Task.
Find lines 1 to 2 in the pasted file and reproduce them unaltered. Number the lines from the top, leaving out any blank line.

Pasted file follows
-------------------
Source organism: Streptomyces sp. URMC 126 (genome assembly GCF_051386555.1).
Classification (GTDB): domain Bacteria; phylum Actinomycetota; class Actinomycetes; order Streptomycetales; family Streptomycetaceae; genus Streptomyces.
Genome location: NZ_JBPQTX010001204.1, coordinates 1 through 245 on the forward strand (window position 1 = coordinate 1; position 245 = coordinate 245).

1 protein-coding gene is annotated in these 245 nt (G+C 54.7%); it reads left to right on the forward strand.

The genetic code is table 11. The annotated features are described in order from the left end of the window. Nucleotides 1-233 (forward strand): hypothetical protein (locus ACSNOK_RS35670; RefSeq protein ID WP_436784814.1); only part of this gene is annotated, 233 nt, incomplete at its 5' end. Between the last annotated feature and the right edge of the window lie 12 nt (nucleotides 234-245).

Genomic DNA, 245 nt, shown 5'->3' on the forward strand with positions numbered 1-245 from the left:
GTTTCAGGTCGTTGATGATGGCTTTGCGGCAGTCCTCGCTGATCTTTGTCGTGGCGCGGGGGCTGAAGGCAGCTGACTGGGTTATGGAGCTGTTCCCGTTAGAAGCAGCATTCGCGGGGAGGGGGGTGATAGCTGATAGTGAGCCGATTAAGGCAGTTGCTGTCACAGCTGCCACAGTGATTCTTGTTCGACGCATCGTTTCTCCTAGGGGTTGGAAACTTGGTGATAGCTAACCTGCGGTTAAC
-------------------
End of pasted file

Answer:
Source organism: Streptomyces sp. URMC 126 (genome assembly GCF_051386555.1).
Classification (GTDB): domain Bacteria; phylum Actinomycetota; class Actinomycetes; order Streptomycetales; family Streptomycetaceae; genus Streptomyces.